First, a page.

Accessibility acceptance criteria are a list of conditions that must be met in order for a feature to be considered accessible. They’re a helpful tool for development teams, as acceptance criteria can be much more specific than general technical guidelines such as the Web Content Accessibility Guidelines (WCAG).
When you create accessibility acceptance criteria at the first stages of development, you can make your team aware of the importance of inclusive design. You’re compelled to focus on users from the beginning — and that’s a great mindset for building better products.
Below, we’ll provide tips for writing accessibility acceptance criteria along with a few useful examples. For more guidance, send us a message to connect with a digital accessibility expert.
1. Accessibility acceptance criteria should identify risks and needs
Certain types of content may be more likely to introduce accessibility barriers. Your user experience (UX) team should complete a review of your specific product prior before you author your accessibility criteria, which should include documentation of the experiences of users.
Needless to say, your planning documentation must include the actual experiences of people who use screen readers and other assistive technology (AT). You may also create accessibility user personas at this stage, which are fictional representations of users with disabilities — but actual feedback from AT users is essential, and accessibility personas can’t replace those users’ experiences.
Identify specific components of your product that might introduce accessibility concerns. Examples include:
- All user interface components
- Media that relies on a certain type of perception (such as vision or hearing)
- Components that rely on certain types of input (keyboard, mouse, or touch)
- Content that uses color to convey information
Write out the potential risks for each component. For example, let’s say you’re adding a video player to a website. Risks might include:
- If the video autoplays, people with mobility impairments might not be able to turn it off.
- If the video player doesn’t support keyboard controls, screen reader users may not be able to pause playback.
- If the video doesn’t contain accurate captions, people with hearing disabilities may not understand it.
- If the video contains flashing content, it might trigger people with photosensitivity.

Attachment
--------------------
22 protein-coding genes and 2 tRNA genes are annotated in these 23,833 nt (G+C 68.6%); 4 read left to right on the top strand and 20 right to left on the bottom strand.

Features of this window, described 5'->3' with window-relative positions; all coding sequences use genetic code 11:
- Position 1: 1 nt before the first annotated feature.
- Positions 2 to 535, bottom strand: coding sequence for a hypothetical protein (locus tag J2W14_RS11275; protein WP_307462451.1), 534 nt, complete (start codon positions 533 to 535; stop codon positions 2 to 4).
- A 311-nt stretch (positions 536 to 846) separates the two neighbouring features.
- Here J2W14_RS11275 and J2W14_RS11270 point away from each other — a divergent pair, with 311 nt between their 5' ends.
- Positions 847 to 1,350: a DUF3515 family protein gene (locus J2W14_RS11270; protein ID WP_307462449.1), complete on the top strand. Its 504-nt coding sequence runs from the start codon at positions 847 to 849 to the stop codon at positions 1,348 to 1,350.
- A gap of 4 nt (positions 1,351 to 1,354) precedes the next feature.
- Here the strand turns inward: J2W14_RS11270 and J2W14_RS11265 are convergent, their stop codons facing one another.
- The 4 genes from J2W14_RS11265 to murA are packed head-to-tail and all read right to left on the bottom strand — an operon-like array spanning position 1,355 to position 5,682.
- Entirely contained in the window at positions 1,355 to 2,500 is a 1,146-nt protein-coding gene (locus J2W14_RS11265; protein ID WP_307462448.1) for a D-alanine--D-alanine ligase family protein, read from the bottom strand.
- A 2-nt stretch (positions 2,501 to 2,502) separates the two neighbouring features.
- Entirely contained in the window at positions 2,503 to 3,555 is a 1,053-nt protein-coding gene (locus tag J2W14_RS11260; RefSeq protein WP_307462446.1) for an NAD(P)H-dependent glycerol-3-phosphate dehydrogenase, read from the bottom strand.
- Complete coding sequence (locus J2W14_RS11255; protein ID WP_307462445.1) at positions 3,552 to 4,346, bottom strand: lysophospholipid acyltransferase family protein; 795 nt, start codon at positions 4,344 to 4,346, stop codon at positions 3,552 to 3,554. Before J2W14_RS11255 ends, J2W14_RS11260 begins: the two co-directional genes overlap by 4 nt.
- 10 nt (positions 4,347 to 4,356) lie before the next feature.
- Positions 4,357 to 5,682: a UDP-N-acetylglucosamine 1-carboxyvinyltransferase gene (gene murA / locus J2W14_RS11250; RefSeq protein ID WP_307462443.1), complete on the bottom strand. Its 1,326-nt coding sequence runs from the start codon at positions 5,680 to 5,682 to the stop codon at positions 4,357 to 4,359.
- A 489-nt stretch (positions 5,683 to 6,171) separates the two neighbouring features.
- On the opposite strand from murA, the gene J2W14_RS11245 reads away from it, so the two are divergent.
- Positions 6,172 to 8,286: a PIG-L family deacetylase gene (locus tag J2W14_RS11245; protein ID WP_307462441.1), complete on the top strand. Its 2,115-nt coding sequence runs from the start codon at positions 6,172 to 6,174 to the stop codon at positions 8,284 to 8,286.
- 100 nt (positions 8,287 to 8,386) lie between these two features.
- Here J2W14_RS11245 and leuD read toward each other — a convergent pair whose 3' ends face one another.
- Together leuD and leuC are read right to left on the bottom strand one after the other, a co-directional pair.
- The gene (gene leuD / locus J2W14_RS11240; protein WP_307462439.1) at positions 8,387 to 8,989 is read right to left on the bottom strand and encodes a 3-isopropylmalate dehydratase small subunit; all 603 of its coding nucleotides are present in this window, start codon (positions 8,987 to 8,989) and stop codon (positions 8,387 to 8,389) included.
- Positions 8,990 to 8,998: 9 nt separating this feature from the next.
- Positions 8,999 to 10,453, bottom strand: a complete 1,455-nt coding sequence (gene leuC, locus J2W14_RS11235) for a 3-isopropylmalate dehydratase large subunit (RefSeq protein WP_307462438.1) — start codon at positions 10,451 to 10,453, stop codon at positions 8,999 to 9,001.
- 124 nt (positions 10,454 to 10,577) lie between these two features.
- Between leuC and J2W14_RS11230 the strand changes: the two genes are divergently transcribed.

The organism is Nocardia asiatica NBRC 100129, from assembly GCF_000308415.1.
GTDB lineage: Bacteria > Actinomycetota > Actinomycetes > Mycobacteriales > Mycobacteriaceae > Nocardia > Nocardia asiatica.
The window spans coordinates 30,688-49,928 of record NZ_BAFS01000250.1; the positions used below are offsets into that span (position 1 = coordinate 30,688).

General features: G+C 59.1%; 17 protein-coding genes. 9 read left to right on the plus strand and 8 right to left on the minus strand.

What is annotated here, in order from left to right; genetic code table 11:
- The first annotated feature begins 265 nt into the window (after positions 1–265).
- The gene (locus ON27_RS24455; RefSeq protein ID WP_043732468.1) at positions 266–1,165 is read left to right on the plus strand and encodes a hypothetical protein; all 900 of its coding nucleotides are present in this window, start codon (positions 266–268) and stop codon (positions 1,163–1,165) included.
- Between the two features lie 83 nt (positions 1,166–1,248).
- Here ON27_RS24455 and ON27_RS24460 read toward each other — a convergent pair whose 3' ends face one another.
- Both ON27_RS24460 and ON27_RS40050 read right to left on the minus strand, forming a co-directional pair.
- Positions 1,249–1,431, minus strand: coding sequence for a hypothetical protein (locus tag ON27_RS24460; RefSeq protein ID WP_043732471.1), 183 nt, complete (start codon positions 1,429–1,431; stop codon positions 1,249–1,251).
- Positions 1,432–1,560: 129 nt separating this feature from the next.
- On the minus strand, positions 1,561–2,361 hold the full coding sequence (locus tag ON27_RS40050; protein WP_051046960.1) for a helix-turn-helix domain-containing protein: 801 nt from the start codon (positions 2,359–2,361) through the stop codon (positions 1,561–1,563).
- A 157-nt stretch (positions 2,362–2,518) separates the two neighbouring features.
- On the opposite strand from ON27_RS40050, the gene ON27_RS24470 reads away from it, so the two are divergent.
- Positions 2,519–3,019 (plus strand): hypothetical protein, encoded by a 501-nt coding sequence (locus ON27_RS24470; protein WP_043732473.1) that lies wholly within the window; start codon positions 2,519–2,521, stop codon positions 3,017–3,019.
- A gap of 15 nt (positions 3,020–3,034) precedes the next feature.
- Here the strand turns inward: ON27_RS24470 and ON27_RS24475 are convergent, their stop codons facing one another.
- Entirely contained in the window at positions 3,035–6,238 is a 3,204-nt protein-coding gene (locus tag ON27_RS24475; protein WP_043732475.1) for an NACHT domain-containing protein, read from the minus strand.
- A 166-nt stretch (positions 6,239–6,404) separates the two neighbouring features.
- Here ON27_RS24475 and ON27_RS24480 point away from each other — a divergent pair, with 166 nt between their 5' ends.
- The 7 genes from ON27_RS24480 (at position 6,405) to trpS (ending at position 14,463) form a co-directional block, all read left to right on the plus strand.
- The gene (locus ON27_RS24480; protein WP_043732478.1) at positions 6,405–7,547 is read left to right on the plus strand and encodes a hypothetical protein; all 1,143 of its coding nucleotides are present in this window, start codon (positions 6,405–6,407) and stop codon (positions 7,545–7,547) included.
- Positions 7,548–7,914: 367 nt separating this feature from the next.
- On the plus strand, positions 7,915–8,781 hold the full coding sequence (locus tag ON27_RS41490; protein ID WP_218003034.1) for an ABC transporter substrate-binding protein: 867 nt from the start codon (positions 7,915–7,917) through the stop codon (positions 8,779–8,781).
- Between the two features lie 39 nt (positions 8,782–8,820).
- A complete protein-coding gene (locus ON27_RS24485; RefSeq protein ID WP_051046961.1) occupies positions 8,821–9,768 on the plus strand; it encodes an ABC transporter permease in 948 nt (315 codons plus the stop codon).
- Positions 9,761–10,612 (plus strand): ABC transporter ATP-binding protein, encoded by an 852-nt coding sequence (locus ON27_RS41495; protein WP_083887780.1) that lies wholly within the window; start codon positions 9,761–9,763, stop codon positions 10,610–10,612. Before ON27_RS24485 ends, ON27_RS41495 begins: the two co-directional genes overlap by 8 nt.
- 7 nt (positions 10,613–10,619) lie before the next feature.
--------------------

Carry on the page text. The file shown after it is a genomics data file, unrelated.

Your UX team can help to identify these risks, but every member of your team should stay involved. When your team understands how a barrier affects real-life users, they can create more effective solutions.
2. Describe the outcome, not the solution
Accessibility acceptance criteria should describe the ideal experience of the user. The criteria should not include a list of steps for addressing the barrier — even if the solution seems obvious.
For example, here’s a simple guideline for color contrast, taken from WCAG 2.1 Success Criterion 1.4.3: “The visual presentation of text and images of text has a contrast ratio of at least 4.5.1.”
That criterion describes the desired outcome (the text has a certain contrast ratio) without prescribing a certain combination of colors (“use black text on a white background.”)
Designers have room to interpret that guideline in order to make it fit with the product — and if designs change, they still have room to make adjustments.
3. When writing about accessibility, be specific
Accessibility acceptance criteria should be specific to the product or feature. Otherwise, you could simply refer designers and developers to existing frameworks like WCAG (and if you don’t have the resources to develop your own specific criteria, this might not be a bad idea).
Using the “Given, When, Then" approach can be helpful. For example, here’s a quick accessibility criterion for subheadings:
Given that I am on the webpage, when I read the subheadings:
- The subheading identifies the content in the section
- The subheading contains accurate semantic markup
- The subheading has a contrast ratio of at least 4.5:1
Notice that these criteria do not explain how following the guideline affects users with disabilities. That’s the purpose of user scenarios — accessibility acceptance criteria need to be testable. If criteria discuss individual experiences (such as “Given that I am a Deaf user…”), they’re too situational to be tested.
4. Add new criteria and change your criteria frequently
Your criteria should change over time. Have a policy in place for identifying bugs, new technology requirements, and other issues that could necessitate additional criteria.
Referencing WCAG can help you update your organization’s accessibility acceptance criteria by following industry-wide best practices. While WCAG is a generic set of guidelines, it’s intended to apply to virtually all electronic content — when in doubt, start from WCAG, then tailor your criteria to make it more specific to your project.
5. Involve every member of your team, not just developers
Accessibility acceptance criteria help your team design better products. Well-written criteria can also help you adopt accessibility as an organizational value — but they’re not just for designers, developers, and other technical workers.
By communicating your accessibility strategy to your entire team, you can find more opportunities for improvement. A customer service representative may notice an issue with your feedback form that designers missed. A content writer might discover a bug with your site’s search feature.
When your organization is dedicated to inclusivity — and when they think about what accessibility means in specific scenarios — everyone benefits. For more guidance, download our free eBook, Developing the Accessibility Mindset.